Scientists in Denmark recently published a report in The Lancet indicating that half of babies born today in the developed world will live past 100 years of age. There was a good deal of coverage of the report and you can choose your favorite news source below for more complete coverage.
I find this research to be extremely thought provoking. Here are the top questions that come to mind for me:
- How long will people be able to work if they live 100 years? My understanding is that the retirement at age 65 was established at a time when average US live expectancy was 72.
- Does a longer life mean a longer healthy and productive life? Will a 90 year old person in 100 years have a comparable life to a 65 year old person today from the perspective of mobility, vision, etc.?
- How will healthcare be paid for? We've all seen projections about how Medicare will run out of money in the not too distant future. What will this mean?
- Will we be able to cure Alheimer's by then? So far the cure to Alzheimer's has been elusive, but this projection would seem to raise the urgency to find a cure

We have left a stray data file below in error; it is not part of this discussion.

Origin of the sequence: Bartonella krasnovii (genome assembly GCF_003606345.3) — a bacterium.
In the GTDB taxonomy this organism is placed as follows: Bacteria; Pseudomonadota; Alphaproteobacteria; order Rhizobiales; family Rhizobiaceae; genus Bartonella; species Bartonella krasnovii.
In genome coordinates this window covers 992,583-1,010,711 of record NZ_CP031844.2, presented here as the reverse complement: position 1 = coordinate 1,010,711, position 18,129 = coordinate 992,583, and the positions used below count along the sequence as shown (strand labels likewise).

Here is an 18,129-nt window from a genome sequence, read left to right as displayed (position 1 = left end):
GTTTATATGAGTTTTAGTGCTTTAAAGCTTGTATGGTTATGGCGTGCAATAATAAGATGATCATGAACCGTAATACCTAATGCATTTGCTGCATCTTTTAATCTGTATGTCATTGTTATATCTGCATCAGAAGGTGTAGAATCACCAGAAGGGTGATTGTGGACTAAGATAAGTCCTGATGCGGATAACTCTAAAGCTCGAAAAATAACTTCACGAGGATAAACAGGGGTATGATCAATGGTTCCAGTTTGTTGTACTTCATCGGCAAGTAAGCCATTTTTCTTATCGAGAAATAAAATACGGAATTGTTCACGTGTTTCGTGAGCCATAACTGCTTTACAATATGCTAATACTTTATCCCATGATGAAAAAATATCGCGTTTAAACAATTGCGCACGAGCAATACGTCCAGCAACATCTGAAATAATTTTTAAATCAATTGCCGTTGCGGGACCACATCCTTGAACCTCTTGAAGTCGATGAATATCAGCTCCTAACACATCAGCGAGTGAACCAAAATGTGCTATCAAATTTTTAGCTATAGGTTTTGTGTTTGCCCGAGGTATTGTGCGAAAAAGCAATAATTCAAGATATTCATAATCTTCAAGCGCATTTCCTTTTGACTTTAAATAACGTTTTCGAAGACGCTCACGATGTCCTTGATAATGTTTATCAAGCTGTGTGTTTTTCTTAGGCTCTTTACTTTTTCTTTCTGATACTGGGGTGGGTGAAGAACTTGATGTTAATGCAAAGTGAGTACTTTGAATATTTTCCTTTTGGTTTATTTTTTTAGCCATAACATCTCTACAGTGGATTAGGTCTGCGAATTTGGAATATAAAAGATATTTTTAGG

- Will this trend continue? Will the babies born in 100 years live to age 125?
If nothing else, this should convince us that we need to keep the innovation coming in the delivery of care. Maybe it will stimulate our imaginations and accelerate our progress.
Ankota provides software to improve the delivery of care outside the hospital. Today Ankota services home health, private duty care, DME Delivery, RT, Physical Therapy and Home Infusion organizations, and is interested in helping to efficiently manage other forms of care. To learn more, please visit www.ankota.com or contact Ankota.